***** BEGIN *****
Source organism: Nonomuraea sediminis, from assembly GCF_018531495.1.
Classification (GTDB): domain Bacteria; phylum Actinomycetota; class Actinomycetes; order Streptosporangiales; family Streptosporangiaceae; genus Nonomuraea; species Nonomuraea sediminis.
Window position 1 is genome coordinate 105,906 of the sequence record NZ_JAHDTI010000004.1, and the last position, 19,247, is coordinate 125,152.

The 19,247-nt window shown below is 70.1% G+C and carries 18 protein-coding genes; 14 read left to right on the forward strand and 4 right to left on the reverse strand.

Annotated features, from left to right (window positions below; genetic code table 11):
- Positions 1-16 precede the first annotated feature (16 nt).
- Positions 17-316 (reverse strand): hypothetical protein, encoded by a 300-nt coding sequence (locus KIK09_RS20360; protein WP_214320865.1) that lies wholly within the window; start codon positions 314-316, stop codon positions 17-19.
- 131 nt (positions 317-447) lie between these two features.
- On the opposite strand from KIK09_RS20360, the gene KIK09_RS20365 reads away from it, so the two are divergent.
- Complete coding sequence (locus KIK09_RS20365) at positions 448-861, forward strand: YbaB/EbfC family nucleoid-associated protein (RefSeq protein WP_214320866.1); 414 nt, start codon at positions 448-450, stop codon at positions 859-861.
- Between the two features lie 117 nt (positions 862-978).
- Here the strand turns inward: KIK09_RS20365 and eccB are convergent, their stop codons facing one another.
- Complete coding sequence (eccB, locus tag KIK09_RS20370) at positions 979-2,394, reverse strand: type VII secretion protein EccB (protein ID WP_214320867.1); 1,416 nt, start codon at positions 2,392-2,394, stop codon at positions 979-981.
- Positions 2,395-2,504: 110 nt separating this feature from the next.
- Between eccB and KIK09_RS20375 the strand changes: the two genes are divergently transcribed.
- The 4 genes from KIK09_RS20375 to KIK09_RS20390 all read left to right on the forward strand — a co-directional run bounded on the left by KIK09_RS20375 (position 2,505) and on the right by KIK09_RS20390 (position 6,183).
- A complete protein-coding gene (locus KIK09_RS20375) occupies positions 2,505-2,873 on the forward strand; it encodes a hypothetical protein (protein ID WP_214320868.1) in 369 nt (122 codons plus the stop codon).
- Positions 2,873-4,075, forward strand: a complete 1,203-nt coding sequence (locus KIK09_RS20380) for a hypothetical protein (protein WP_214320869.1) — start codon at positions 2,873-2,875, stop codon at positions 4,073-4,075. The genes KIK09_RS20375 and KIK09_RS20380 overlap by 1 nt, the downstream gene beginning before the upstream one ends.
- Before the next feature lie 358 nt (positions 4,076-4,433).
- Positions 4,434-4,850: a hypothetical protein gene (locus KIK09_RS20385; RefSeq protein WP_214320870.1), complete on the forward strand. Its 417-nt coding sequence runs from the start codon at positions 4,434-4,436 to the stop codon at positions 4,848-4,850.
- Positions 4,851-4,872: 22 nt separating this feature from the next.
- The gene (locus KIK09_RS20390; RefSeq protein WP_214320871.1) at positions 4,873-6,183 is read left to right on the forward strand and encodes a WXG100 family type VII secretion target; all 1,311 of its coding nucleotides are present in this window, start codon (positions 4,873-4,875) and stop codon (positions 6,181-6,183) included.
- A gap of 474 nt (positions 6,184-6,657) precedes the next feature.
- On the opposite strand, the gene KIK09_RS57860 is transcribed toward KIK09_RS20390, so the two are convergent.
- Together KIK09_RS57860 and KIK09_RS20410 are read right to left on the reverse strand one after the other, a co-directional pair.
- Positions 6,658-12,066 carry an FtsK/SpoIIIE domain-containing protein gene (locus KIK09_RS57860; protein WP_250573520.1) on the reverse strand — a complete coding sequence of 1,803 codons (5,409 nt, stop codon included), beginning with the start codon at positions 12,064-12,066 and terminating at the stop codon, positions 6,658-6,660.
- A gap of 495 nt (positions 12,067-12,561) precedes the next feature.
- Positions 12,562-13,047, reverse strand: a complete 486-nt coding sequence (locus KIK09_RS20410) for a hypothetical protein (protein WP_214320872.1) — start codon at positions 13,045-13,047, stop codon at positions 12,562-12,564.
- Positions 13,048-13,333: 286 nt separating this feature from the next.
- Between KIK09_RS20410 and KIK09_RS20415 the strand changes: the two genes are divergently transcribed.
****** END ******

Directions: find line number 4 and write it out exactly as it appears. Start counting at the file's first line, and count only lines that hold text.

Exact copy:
The 19,247-nt window shown below is 70.1% G+C and carries 18 protein-coding genes; 14 read left to right on the forward strand and 4 right to left on the reverse strand.